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Recent years have seen an exponential increase in the variety of healthcare data captured across numerous sources. However, mechanisms to leverage these data sources to support scientific investigation have remained limited. In 2013 the Pediatric Heart Network (PHN), funded by the National Heart, Lung, and Blood Institute, developed the Integrated CARdiac Data and Outcomes (iCARD) Collaborative with the goals of leveraging available data sources to aid in efficiently planning and conducting PHN studies; supporting integration of PHN data with other sources to foster novel research otherwise not possible; and mentoring young investigators in these areas. This review describes lessons learned through the development of iCARD, initial efforts and scientific output, challenges, and future directions. This information can aid in the use and optimisation of data integration methodologies across other research networks and organisations.
SiO2 nanospheres have been produced via a high temperature evaporation process and they have been Ni or Ag plated using electroless plating solutions. These samples were examined by Atomic Force Microscopy (AFM) and Magnetic Resonance (MR). The initial SiO2 nanospheres were about 30 nm in diameter, and the Ni plating layer resulted in a 25nm thick metallic Ni coverage, while the Ag coverage was estimated to be in the 150 nm range. In the case of the Ni/SiO2 nanosphere composites, the MR signals show the presence of Ni+2 and Ni+3 paramagnetic centers, seen below 40K, and ferromagnetic metallic Ni, which is seen above 40K. The dried Ni plating solution (with no SiO2) shows only the presence of paramagnetic Ni+3. These results suggest that an interfacial reaction at the surface of the SiO2 nanospheres leads to the formation of ferromagnetic Ni, which deposits onto the spheres and forms a ferromagnetic Ni/SiO2 nanosphere composite. In the case of the Ag/SiO2 nanosphere composites, no MR signal is seen from the non-magnetic Ag, but strong paramagnetic behavior has been noted for Co+2, which originates from the plating solution.
Non-resonant microwave absorption is employed to probe YBCO/PrBCO superlattices and compare the response to that of a YBCO film. Near the transition temperatures, the response of the superlattice samples and the YBCO film have similar amplitudes and orientation dependencies. At lower temperatures, the response of the superlattices is much stronger than that of the YBCO film and, while both responses are hysteretic at low temperatures, the widths of the hysteresis have opposite orientation dependencies, which we attribute to the role of the PrBCO layers.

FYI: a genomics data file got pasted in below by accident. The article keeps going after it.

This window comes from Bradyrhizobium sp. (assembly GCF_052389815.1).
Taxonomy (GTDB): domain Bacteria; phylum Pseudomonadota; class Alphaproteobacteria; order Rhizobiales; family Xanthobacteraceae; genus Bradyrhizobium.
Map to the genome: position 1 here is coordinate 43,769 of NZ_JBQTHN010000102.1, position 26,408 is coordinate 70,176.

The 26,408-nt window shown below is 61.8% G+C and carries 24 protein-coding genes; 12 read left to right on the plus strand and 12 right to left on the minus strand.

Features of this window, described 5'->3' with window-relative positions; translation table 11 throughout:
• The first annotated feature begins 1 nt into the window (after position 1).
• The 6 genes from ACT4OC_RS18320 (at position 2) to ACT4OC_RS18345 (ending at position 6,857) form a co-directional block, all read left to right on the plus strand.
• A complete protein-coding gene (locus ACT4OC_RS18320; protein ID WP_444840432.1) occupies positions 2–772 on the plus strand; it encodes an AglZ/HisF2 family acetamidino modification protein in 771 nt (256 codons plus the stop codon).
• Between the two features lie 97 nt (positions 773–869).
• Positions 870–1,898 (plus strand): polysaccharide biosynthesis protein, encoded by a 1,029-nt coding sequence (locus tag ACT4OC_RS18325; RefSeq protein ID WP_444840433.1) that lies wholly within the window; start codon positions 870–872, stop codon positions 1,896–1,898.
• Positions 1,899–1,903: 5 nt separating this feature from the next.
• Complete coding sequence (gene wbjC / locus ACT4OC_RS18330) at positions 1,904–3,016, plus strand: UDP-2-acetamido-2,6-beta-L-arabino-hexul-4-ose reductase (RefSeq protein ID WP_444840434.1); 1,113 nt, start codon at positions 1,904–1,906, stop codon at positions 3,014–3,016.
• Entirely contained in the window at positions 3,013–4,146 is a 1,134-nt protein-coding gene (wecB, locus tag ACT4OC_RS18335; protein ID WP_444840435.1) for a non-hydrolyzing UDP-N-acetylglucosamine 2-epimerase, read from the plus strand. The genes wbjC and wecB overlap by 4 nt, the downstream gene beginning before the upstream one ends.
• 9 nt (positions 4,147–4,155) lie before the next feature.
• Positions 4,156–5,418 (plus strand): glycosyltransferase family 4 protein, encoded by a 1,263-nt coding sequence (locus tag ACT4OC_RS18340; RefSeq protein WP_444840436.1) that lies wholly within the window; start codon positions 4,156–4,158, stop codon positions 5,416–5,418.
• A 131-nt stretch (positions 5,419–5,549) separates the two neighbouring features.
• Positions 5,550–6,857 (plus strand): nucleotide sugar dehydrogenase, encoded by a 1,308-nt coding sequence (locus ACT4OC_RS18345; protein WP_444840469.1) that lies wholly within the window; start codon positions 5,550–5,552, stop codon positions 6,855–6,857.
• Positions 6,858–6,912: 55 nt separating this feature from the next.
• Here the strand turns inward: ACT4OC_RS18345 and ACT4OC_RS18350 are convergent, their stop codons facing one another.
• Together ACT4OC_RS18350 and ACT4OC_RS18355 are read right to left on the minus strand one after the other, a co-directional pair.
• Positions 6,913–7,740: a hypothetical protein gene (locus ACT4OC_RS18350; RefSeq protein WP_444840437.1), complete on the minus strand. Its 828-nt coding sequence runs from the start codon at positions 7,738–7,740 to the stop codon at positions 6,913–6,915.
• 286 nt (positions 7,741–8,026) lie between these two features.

Tape casting technology has been developed for the production of ceramic composites using fine powders of alumina and zirconia with an average particle size in the range 0.25-0.3 μm. These powders require careful control of the dispersant/solids ratio in order to minimize the slip viscosity, and to prevent the rejection of excess dispersant during solvent evaporation. In this regard phosphate ester has been found to be an effective dispersant. The choice of solvent is also important, with a non-polar solvent exhibiting more forgiving behaviour. The use of such fine powders lowers the solids loading permitted in the tape casting slip to about 22 vol.%, with a resulting green density of less than 54% of theoretical. However, high sintered densities can be achieved in both single tapes and laminates. Constraints imposed on the tape during solvent evaporation lead to a difference in green density within the tapes, and strategies need to be developed to counteract this.
Electron Spin Resonance (ESR), temperature dependent Hall effect measurements and photoluminesence (PL) are used to examine the assumption that the residual donor in β-SiC films is nitrogen. At low temperatures the ESR has a three line isotropic spectrum which is characteristic of a central hyperfine interaction with nitrogen. The temperature dependence of the intensity of the nitrogen ESR signal correlates with the concentration of un-ionized donors measured by the Hall effect. Donor-Acceptor pair PL spectra are used to establish that the binding energy of the dominant donor in the films is the same as the nitrogen donor observed in Lely-grown samples. Neither PL nor ESR provide any evidence for the presence of a shallower donor.